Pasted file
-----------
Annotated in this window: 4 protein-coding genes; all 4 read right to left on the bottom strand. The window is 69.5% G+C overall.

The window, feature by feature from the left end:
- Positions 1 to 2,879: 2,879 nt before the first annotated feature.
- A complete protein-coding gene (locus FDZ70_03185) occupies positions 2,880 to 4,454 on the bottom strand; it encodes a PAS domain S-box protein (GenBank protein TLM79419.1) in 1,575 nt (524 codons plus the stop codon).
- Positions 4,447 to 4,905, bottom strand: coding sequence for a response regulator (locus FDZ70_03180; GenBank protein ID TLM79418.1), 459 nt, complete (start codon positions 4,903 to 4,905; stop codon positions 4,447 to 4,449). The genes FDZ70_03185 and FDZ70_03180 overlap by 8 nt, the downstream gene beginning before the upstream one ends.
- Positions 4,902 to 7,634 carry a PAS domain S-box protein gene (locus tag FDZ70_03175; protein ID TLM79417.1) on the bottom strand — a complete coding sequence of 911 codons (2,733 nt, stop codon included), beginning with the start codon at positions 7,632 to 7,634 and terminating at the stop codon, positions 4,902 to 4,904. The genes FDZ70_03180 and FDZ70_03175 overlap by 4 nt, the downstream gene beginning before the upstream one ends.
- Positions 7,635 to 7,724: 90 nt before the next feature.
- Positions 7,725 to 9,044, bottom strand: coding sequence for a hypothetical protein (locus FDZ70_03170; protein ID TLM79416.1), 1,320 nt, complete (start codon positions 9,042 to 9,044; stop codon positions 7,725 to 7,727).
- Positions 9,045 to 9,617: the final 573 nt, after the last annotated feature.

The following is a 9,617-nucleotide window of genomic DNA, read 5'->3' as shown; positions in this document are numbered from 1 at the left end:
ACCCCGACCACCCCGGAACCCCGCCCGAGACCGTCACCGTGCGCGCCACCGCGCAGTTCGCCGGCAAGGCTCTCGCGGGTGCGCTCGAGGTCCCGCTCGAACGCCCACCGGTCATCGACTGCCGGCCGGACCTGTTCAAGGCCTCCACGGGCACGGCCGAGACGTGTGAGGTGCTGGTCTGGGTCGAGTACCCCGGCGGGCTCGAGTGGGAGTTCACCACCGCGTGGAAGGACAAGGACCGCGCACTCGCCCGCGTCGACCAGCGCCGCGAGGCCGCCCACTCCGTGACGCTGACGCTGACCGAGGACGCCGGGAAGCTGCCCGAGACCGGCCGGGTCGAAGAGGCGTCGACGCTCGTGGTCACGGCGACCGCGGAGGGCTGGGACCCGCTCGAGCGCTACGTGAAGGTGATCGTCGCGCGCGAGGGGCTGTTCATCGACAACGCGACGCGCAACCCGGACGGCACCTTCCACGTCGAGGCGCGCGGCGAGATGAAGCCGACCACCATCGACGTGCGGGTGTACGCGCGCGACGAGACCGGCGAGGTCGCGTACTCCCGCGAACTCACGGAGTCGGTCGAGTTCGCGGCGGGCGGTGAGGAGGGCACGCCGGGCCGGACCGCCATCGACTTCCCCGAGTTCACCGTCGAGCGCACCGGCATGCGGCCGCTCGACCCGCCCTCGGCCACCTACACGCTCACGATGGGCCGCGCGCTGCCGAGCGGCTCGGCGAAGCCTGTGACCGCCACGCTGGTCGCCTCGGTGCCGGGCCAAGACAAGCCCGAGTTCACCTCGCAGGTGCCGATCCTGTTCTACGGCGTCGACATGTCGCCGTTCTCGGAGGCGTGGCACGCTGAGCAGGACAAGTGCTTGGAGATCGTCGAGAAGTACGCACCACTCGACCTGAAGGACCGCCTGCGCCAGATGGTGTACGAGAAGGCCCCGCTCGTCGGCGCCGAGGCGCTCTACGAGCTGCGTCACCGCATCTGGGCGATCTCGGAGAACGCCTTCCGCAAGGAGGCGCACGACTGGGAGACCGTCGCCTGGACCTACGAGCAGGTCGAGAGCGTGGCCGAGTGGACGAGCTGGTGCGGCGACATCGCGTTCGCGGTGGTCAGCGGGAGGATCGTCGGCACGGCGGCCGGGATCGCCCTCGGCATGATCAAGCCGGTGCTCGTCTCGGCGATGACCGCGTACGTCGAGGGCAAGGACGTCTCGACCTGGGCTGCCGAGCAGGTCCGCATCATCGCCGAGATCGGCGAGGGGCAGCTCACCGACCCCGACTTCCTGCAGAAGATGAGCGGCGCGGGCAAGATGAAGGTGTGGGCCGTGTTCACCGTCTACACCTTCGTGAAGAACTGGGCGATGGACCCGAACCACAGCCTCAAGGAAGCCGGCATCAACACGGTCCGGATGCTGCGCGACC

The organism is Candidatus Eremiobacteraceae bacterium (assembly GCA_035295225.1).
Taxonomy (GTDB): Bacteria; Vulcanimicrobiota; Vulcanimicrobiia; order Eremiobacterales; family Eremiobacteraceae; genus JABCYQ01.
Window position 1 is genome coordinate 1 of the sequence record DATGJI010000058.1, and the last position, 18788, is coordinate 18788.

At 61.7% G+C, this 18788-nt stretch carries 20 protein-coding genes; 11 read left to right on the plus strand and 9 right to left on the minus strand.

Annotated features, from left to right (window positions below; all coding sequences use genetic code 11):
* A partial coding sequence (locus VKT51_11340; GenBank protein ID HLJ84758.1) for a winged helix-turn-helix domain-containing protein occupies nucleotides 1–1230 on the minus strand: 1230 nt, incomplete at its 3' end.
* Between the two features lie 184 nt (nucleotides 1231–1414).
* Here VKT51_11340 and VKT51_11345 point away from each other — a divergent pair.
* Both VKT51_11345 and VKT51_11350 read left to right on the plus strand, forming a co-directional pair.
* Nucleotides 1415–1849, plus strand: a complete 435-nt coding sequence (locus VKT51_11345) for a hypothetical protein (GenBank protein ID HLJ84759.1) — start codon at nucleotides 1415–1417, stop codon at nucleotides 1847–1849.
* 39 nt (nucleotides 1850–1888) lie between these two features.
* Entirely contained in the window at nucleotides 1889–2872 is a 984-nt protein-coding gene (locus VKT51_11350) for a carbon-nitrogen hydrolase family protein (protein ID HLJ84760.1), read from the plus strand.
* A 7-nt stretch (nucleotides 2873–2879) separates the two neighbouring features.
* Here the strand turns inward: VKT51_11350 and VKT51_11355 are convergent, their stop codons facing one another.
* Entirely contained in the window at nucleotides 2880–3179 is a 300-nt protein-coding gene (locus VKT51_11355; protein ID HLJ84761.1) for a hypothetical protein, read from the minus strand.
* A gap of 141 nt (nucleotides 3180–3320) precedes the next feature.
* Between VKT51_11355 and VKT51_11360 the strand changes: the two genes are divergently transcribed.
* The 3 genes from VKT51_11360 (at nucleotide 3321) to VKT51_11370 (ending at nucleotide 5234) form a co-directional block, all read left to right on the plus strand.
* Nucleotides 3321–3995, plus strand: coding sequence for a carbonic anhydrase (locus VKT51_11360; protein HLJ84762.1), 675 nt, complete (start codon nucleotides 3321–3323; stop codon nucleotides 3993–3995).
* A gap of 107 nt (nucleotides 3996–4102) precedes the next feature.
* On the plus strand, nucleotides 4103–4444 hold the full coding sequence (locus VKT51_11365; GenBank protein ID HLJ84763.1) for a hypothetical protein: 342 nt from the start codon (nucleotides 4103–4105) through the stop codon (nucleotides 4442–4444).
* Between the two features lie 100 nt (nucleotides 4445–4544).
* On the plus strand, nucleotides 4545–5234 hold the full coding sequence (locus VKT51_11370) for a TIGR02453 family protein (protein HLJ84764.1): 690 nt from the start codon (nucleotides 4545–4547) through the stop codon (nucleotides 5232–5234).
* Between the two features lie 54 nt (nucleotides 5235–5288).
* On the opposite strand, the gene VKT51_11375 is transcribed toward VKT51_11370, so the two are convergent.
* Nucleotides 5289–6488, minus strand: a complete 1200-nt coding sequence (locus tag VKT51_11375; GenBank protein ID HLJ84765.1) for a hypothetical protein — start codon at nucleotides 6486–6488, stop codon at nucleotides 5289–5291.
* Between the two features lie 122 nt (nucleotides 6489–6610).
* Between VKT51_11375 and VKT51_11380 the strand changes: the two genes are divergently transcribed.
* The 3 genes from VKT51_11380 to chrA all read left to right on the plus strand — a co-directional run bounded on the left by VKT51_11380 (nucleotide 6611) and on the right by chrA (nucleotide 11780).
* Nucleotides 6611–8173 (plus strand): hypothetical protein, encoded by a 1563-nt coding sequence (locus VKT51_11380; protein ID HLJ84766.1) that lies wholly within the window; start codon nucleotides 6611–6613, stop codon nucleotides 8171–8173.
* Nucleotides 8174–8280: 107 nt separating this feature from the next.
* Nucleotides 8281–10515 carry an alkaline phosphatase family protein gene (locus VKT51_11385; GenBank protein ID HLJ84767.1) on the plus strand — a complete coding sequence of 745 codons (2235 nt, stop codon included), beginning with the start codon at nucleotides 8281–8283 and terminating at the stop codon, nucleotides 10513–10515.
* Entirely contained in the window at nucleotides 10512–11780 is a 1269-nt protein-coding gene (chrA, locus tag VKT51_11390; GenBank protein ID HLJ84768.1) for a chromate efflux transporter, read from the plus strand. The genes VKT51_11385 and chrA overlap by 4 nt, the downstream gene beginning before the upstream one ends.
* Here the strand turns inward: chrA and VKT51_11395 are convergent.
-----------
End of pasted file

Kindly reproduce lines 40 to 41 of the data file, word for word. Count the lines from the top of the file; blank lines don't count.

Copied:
* The 3 genes from VKT51_11380 to chrA all read left to right on the plus strand — a co-directional run bounded on the left by VKT51_11380 (nucleotide 6611) and on the right by chrA (nucleotide 11780).
* Nucleotides 6611–8173 (plus strand): hypothetical protein, encoded by a 1563-nt coding sequence (locus VKT51_11380; protein ID HLJ84766.1) that lies wholly within the window; start codon nucleotides 6611–6613, stop codon nucleotides 8171–8173.